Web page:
Since a trader generally sells options with higher implied volatility and buys options with lower implied volatility when executing a risk reversal strategy, they are in effect reversing volatility skew risk.

When To Deploy A Risk Reversal Strategy?

There are a number of scenarios where a risk reversal strategy can yield benefits.

The first is when you are very bullish on a stock and wish to leverage up your position. In this scenario you would write an out-of-the-money put and then use the associated premium to buy an out-of-the-money call, in effect doubling down on your bullish view.

The second scenario is in the lead up to important events like a stock split or spinoff, where there is some downside support while the end result should be appreciable price gains.

A third scenario is when a blue-chip stock has a sharp fall during a strong bull market that is unlikely to remain at those levels over the long term (for example panic over a temporary disruption to production).

In this case a risk reversal strategy would work very well should the stock rebound in the medium-term.

Finally, whenever you have an existing short or long position and desire some protection, you can use a risk reversal strategy as a way to hedge the position.

Maximum Loss

The maximum loss on a risk reversal is unlimited up to the point of the stock reaching $0. It will depend on the price of the put being sold.

For example, if a $30 put is sold, the maximum loss would be $3,000 less any net premium received on the trade.

If premium was paid to enter the trade (i.e. the bought call was higher in price than the sold put), the maximum loss would be $3,000 PLUS the premium paid.

If a $150 put was sold, the maximum loss would be $9,000 plus or minus the net premium received / paid on the trade.

Using this example for MSFT, the call was bought for $16.30 and the put was sold for $15.87. That results in a net cost to enter the trade of $43.

The maximum loss in this case would be $17,043.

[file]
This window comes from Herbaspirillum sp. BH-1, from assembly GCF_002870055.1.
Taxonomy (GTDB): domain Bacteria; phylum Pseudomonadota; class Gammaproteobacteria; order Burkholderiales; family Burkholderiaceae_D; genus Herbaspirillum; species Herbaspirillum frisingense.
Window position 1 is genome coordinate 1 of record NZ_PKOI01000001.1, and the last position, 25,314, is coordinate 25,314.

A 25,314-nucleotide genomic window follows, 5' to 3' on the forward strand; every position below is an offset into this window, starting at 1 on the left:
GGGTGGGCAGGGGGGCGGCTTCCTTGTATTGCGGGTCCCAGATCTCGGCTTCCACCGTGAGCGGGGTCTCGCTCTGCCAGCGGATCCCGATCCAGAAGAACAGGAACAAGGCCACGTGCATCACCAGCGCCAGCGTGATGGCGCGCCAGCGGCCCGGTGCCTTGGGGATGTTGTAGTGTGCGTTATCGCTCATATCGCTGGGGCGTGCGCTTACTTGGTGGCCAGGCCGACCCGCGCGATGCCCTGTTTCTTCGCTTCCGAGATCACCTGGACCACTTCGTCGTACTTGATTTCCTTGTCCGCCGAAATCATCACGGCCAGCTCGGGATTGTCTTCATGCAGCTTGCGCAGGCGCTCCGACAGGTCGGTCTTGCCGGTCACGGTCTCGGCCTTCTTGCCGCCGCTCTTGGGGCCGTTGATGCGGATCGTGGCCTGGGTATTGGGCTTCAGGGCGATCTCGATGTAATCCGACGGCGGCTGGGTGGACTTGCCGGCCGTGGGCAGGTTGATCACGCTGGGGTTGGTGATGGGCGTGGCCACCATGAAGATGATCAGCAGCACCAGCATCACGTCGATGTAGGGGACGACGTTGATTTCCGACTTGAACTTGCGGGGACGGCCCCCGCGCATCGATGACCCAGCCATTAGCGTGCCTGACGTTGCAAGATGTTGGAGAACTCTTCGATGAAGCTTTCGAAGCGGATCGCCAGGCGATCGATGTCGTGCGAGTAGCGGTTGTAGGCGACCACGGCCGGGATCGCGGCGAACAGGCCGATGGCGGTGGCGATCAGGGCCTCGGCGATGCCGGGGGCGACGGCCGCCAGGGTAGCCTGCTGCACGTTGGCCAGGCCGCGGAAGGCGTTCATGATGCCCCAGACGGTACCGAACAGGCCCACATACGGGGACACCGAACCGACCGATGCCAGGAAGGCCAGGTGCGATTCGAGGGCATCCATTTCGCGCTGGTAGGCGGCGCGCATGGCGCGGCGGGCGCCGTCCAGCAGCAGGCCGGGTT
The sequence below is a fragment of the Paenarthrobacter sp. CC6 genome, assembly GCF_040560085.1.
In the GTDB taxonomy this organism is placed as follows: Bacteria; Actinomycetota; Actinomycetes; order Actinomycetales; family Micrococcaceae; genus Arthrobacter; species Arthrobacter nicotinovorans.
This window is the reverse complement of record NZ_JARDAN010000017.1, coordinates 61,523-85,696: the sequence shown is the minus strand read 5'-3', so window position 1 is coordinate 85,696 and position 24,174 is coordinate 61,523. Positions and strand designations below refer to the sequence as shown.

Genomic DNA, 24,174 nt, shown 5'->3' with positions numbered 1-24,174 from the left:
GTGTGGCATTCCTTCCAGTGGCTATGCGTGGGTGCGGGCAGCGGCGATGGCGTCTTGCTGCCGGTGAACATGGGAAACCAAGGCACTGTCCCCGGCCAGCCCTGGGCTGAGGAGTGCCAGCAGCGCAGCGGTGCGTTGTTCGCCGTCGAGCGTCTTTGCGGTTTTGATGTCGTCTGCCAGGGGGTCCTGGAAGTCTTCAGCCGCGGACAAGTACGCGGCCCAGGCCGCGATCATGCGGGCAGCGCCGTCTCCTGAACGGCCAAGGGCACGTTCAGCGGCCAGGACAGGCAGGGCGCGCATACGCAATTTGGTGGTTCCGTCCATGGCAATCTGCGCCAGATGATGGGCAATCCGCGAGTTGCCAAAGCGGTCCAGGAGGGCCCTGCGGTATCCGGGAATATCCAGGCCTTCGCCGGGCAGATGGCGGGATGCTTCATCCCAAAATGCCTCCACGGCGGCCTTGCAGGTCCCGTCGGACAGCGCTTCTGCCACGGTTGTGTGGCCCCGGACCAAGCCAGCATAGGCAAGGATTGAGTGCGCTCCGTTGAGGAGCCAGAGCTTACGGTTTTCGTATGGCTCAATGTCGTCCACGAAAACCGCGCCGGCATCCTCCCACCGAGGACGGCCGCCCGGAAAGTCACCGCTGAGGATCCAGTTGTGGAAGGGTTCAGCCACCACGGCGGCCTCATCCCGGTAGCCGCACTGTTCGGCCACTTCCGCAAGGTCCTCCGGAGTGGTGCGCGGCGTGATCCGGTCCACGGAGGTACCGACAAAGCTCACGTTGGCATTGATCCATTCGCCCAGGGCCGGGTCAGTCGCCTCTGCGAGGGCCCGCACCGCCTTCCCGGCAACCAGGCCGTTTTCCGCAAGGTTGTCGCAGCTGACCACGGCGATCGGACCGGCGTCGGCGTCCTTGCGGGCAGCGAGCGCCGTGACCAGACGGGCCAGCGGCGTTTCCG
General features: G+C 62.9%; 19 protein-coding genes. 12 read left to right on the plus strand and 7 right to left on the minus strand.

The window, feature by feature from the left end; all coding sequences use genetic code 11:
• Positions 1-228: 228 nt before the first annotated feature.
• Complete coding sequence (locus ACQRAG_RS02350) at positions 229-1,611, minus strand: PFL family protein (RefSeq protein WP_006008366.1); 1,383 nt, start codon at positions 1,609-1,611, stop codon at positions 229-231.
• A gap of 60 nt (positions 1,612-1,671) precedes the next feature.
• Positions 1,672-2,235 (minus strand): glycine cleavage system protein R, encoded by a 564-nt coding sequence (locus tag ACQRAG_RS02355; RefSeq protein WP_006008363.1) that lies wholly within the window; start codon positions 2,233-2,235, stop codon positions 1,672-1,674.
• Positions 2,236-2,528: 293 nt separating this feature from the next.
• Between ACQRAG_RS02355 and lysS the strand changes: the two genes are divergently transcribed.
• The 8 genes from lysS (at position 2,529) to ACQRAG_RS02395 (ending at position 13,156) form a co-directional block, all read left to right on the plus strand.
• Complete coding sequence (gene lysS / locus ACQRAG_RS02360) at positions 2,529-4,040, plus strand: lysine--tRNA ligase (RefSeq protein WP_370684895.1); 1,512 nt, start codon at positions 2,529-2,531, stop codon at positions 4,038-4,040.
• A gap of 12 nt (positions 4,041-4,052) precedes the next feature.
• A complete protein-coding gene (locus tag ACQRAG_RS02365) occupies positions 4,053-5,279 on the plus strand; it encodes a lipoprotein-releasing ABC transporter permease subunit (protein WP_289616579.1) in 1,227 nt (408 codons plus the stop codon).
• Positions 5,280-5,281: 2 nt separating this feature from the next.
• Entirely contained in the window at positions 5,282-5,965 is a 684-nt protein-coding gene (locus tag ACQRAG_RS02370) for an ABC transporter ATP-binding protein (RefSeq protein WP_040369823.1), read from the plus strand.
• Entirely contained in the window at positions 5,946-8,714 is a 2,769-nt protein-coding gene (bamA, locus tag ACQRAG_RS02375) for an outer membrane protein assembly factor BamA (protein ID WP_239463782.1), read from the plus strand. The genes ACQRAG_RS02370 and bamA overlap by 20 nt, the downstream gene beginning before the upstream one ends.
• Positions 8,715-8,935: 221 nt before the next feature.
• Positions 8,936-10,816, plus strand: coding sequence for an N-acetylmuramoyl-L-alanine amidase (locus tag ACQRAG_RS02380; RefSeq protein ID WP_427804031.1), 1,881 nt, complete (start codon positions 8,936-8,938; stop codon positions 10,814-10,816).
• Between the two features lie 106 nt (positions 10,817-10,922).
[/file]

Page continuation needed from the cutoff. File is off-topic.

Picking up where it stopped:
risk reversal

If we adjust the strikes slightly and buy a $180 call for $13.80 instead of a $175 call for $16.30, it results in receiving a premium of $207 instead of paying $43.

In this case the maximum loss would be $16,793.

Maximum Gain

The risk reversal strategy allows the opportunity for unlimited gains on the upside.

Using the second MSFT example above, once the stock passes $180, gains occur on a 1:1 basis. Every $1 rise in the stock results in a $100 gain for the risk reversal (at expiry).

There is also an income portion to the second trade because of the $207 in premium received.

The trade will make $207 profit if MSFT stays above $170 at expiry.

Breakeven Price

The breakeven price for a risk reversal depends on the strike placement.

In the first MSFT example above, a premium was paid to enter the trade.

The breakeven price is equal to the call option strike price plus the premium paid. $175 plus $43 equals $175.43

In our second example, a net premium was received for entering the trade. In this case, the breakeven price is the sold put strike price less the premium received. $170 less $2.07 equals $167.93.

Payoff Diagram

The payoff diagram for a risk reversal is very similar to a long stock position other than the “flat bit” in the middle.

If MSFT stays between the short put and long call the profit or loss will be equal to the premium received / paid.

The benefit of this strategy is that the payoff is very similar to owning 100 shares of the underlying stock, but can be initiated for little to no cost or even for a credit. Just be aware of margin requirements.

Therefore, the position is similar to that of taking a leverage position in a stock.